Teenagers. I have one. I’m blessed. She keeps her eye-rolling to a minimum and only asks me to stop embarrassing her about once a week.  I also have a pre-teen and she’s even more generous, giving me a heads-up on new slang terms and Vine videos I should watch, and patiently explaining the back story and bios of YouTube stars I’ve never heard of.

I often look at my girls and think about how their generation is the future of my library. And then I feel anxious–because traditional marketing fails to reach these connected, media-savvy kids. Building the foundation for a life-long library relationship is tricky and confusing.  But I’m not giving up–and neither should you!

Both of my girls are often the subject of mini marketing surveys administered by yours truly. The older one rarely goes to the library and has read one book for pleasure in the last year. The other has a library card and is a voracious reader. But neither of them ever glances at their email and both are super-savvy about ads and marketing messages on their favorite social media sites. So what’s a library to do?

Don’t try to be cool. Kids know that teenagers are not running the marketing department of the local library. They recognize that adults speak to them in a different tone and manner than their peers.  So don’t try to work slang or cool phrases into your marketing–they’ll see right through that. Instead, be direct and keep messages short.

Teens are diverse, so your marketing must be. Walk through any high school cafeteria and you’ll realize that teens have widely different tastes in just about everything-music, movies, clothes, etc. That makes it hard for a marketer to do their job and this is where focus can really help you. If you can pinpoint exactly what kind of teen will be interested in the program or service you need to promote, you can do a better job of marketing. Before you print anything or create any graphics, create a persona. How old is the teen you’re targeting? What kind of student are they? What do they like to do after school? Are they a regular library visitor or do they barely ever walk through your doors? These questions can help you create a narrowly focused target audience so your marketing will be more effective.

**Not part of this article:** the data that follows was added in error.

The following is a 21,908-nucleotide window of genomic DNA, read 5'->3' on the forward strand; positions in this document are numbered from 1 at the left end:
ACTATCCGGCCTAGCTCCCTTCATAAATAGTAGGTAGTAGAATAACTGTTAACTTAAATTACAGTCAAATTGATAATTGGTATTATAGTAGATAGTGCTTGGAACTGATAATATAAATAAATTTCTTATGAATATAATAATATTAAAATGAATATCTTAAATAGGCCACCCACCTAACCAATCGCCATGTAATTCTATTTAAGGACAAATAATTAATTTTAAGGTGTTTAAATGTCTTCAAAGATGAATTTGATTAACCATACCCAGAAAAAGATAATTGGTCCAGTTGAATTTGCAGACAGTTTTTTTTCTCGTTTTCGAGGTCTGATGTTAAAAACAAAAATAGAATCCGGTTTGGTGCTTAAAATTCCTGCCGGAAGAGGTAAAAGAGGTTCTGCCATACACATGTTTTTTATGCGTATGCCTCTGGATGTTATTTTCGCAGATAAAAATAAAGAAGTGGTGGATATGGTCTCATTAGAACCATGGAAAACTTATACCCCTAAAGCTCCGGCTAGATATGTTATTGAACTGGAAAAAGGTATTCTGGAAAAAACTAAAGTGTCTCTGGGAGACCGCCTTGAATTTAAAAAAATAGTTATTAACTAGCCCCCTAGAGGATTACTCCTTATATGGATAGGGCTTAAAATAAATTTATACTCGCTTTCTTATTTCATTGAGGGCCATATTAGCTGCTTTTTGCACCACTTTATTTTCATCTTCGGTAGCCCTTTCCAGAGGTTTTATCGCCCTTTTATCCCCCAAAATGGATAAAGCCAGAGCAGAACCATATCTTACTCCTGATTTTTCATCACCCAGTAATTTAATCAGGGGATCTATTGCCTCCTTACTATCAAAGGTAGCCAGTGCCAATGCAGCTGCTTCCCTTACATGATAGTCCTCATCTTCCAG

Use connections and relationships. For my library system, the best marketing tool I have to reach teens is the teen librarians. These men and women interact with our young people every day. They know their names, their interests, their transportation situation, their struggles in school… all the things I can never uncover even with the best marketing survey possible. Keep your teen librarians in the loop about new programs and services you are promoting and ask them to make one-on-one contact with some of the more influential teens at their branches. Word of mouth and influencer marketing is a successful tactic for teens. If you have time, ask your teen librarians to run ideas by their customers to get some preliminary feedback. It takes more patience but it’s worth it!

Keep up on technology and trends. This is hard. Tech and trends change every day and it’s not like we don’t have enough to do in our daily schedule already. But if you are really invested in your library’s future, set aside 30–60 minutes a week to do research on tech trends, YouTubers, and the world of teens in general. You’ll start to connect more with this target audience if you know and understand them. And you may find a connecting point that you can use for marketing.

To begin your research, there’s  a podcast segment I’d love for you to listen to. On an episode of the popular NPR show/podcast “This American Life,” host Ira Glass interviews three teenage girls about their obsession with Instagram.  The girls are pretty open with him, and the role the social media site holds in their lives is both fascinating and shocking. I won’t dissect the segment for youyou can listen to it here.

Don’t forget the adults.  My library received a grant for a program that teaches teens how to handle their  finances widely.  During the first round of this two-year program, we tried targeting our message directly at teens.  And while we did have teens attending the programs, the numbers were not as high as I wanted.

So when round two came, we pivoted and started targeting the parents and  teachers. We used mainly the same tactics-fliers, posters, emails, social media posts, and a few ads.  But we changed the message, and it worked–attendance rose.

It makes sense to market a teen program to parents, especially if it’s educational. Kids are more likely to attend those programs if or teacher makes a commitment for them. Encourage teachers to offer extra credit to students who attend educational library programs.

And don’t forget–marketing is akin to science. Experiment, look at your results, adjust, and test again!

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